Sunday Weather Xtreme: A Nice Sunday

| October 24, 2021 @ 7:00 am

Saturday was an absolutely perfect day across Alabama. With bright blue skies as a gorgeous backdrop, highs yesterday included 78F at Tuscaloosa and Montgomery, 76F at Anniston, and 75F at Birmingham, and Auburn. Today will be a warmer day, with highs between 79-83F. Skies will be partly cloudy with winds becoming gusty out of the southeast by late afternoon. Tonight will feature a breezy southeasterly wind with milder lows in the lower 60s ahead of our next storm system.

THAT NEXT STORM SYSTEM is a piece of energy breaking away from the big trough over the northeastern Pacific, extending into the Rockies. That trough will shoot eastward over the next 24 hours. The associated surface low is over Central Kansas this morning. It will push northeastward with the trough and will be over northern Missouri by tomorrow morning. In the meantime, the warm front will produce heavy rains over the Midwest, and Flash Flood Watches are in effect as 3-4 inches of rain or more are possible. In that warm sector of the cyclone, severe weather, including the possibility of a few strong tornadoes exists this afternoon and evening across parts of Missouri, Arkansas, Illinois, and extreme northeastern Oklahoma. The SPC had an Enhanced Risk area on their Day Two Severe Weather Outlook. Could they increase it to a Moderate Risk later? We will see. The line of storms will push into western Tennessee and northern Mississippi later tonight, where a Marginal Risk of severe is outlooked. The storms will be weakening as it pushes into Northwest Alabama early on Monday, and severe weather is not expected in our state.

MONDAY DUD: The line of storms will be pushing into Alabama as the time of day when severe weather is usually at its lowest ebb. Despite high moisture levels, the forcing will be lifting out to the northeast before the system can recover in the afternoon. Severe weather is expected to our northeast, over areas from West Virginia and Virginia through eastern Kentucky, into the Carolinas and northeastern Georgia. Skies should start out cloudy, but you will see increasing sunshine through the afternoon hours. Highs will be in the 70s to near 80F. Skies should clear for the most part Monday night, with lows in the upper 40s to lower 50s. Winds will remain gusty into the evening hours.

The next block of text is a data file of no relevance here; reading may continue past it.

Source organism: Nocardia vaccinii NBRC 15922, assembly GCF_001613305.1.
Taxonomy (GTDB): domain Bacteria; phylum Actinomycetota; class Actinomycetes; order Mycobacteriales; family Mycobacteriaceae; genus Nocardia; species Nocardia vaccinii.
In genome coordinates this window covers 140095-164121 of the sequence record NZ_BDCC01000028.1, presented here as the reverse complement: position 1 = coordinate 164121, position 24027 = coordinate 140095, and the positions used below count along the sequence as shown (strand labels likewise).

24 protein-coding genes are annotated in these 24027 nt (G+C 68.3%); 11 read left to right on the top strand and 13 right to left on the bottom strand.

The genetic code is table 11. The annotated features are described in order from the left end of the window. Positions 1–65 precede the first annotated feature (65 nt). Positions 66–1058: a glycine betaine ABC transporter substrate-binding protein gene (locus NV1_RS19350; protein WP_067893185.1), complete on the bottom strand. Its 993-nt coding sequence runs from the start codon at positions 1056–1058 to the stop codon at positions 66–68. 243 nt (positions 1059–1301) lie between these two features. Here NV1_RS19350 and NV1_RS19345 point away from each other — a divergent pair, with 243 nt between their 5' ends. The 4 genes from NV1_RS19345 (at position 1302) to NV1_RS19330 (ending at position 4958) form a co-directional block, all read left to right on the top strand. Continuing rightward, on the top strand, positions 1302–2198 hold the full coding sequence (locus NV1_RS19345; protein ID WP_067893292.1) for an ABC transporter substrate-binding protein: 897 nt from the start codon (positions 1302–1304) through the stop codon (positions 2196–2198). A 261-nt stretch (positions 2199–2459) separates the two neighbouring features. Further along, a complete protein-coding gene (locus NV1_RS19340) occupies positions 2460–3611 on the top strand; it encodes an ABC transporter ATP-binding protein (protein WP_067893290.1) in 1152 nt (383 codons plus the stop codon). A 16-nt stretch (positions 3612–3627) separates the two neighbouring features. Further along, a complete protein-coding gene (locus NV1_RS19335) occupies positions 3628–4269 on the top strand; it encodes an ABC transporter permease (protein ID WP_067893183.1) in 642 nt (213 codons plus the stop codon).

FOR YOUR TUESDAY: High-pressure ridging will give us a fine day on Tuesday, It will be cooler, with highs in the lower 70s. Skies will be partly cloudy through the day and into the evening, when lows will be in the lower 50s.

WEDNESDAY SEVERE THREAT: By Wednesday, a strong trough of low pressure in the upper atmosphere will move out of the Rockies and into the Central Plains. A strong surface low will be passing from near Texarkana to near Memphis on Wednesday into early Thursday. Rain will move into western Alabama late Wednesday afternoon, with a fairly steady rain Wednesday night. Heavy rain will be possible over South Central Alabama, but perhaps more importantly, severe weather will be a threat generally south of the US-80/I-85 Wednesday afternoon and evening. We will be watching for a possible of a few tornadoes during the event. Damaging winds and hail will be threats as well.